Food was a huge factor on this journey. We ate with impunity. Our tanks were always empty. We ate for energy and metabolized every calorie. The more we ate, the faster we rode. Food drove our bodies like jet engines into a forward thrust, powering us up unbelievable slopes, propelling us to our next destination. Food was always on our mind.
One morning, Tilly and I pulled into a café outside a small Canadian harbor town where fishing boats bobbed in a tiny marina and men in orange waders hauled nets and cargo back and forth. The café was empty except for one man in the corner, smoking a pipe. Tilly and I ordered breakfast: a large bowl of oatmeal with a stack of pancakes, a stack of toast, coffee, a three-egg Spanish omelet with home fries, with another tall stack of pancakes, another order of toast, more coffee, a slice of lingonberry pie with ice cream, still more coffee, and one last stack of toast. Each.
The man who had been sitting in the corner sidled up to us and took the pipe out of his mouth. “I’ve never seen anybody eat that much food in all my days,” he said. “Who are you girls?”
We never really understood how important food was to us until we pushed our limits one day and rode ninety miles without eating. The experience was brutal. After riding fifty miles, we pulled into the little town of Montesano, Washington. A sign there read “Westport 30 Miles.” We felt good and decided to push on to Westport. Big mistake. We hadn’t eaten enough. After seven solid hours of riding, I bonked—a funny word that cyclists use to describe hitting the wall, but a devastating phenomenon. Carbohydrates no longer powered my muscles. Having used up its reserves, my body started feeding on itself.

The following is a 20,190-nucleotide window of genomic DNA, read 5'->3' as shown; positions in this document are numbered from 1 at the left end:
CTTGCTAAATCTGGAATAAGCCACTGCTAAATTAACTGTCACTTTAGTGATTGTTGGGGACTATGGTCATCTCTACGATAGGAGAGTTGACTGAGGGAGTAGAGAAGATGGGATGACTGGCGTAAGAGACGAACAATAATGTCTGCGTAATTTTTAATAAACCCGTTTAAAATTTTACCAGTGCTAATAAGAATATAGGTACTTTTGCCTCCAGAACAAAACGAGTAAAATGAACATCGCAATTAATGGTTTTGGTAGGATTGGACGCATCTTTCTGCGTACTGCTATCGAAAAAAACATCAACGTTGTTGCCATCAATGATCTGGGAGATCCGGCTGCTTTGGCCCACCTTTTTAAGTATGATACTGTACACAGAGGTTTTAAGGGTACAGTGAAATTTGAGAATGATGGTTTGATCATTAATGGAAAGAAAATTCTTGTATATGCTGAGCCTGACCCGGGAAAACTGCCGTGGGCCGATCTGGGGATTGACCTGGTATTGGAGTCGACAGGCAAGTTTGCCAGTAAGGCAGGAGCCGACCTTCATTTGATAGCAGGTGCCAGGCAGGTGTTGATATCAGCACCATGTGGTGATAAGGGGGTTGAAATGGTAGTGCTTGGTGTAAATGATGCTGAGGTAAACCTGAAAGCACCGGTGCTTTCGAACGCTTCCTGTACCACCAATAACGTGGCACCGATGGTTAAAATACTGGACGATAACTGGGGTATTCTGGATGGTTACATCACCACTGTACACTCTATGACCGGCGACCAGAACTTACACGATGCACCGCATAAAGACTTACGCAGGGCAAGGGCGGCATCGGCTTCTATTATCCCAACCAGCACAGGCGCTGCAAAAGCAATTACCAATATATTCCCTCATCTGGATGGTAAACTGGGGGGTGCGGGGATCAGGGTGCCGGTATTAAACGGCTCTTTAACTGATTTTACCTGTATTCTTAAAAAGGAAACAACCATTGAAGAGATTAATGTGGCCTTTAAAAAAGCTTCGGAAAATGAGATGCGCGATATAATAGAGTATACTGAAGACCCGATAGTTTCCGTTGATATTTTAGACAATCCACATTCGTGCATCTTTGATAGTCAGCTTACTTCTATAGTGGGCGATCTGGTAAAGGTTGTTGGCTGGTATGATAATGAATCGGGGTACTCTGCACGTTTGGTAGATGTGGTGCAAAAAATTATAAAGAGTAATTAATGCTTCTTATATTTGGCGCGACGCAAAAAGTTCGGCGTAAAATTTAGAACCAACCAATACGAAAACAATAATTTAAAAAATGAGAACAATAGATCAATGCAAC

Although the road signs said the town was thirty miles down the road, it meant the town limits. The real town, with pasta and pie, was another ten miles beyond. Headwinds from the ocean pushed against us, and the road began sloping uphill. I drank some water and my stomach cramped. Eight miles to go. Collagen in my body faded. Three more miles to go, but it might as well have been three hundred. I couldn’t think. Cell walls began to collapse. Two miles. I began to cry. Muscle structures gave way to mere muscle memory. My legs went on automatic pilot. I was riding, but didn’t know where. I was pedaling, but couldn’t feel my feet. One mile. I was literally starving. My hands went numb. Crying, wobbling down the road, blind with pain, I couldn’t stop pedaling. Robotic. Nerve endings fired desperate signals to my body to keep going, keep going or die. I remembered my father’s words, “You think about nothing, you think about everything.”
I rode right through Westport, past the café, past the stores. I couldn’t stop, had to keep going. Tilly rushed after me and pulled me off the bike. “Food, Danuta, it’s food, right over there.” She helped me walk my bike back to the café. Although Tilly was also terribly hungry, she wasn’t bonking. In the restaurant I wept uncontrollably and asked the waitress to bring me some bread. She pulled her pencil from behind her red curly hair and poised it over her order pad. “Will that be toast or plain? Wheat, rye, or sourdough?”
I just looked at her, ashen, critically hungry, collapsing before her eyes. “Right. Bread,” she said, and hurried two enormous garlic loaves to the table. After a meal of seafood linguini, bread, baked potatoes, salad, fruit pie and espresso, I started to feel conscious again. Outside of childbirth and a motorcycle accident, I had never felt so physically traumatized.
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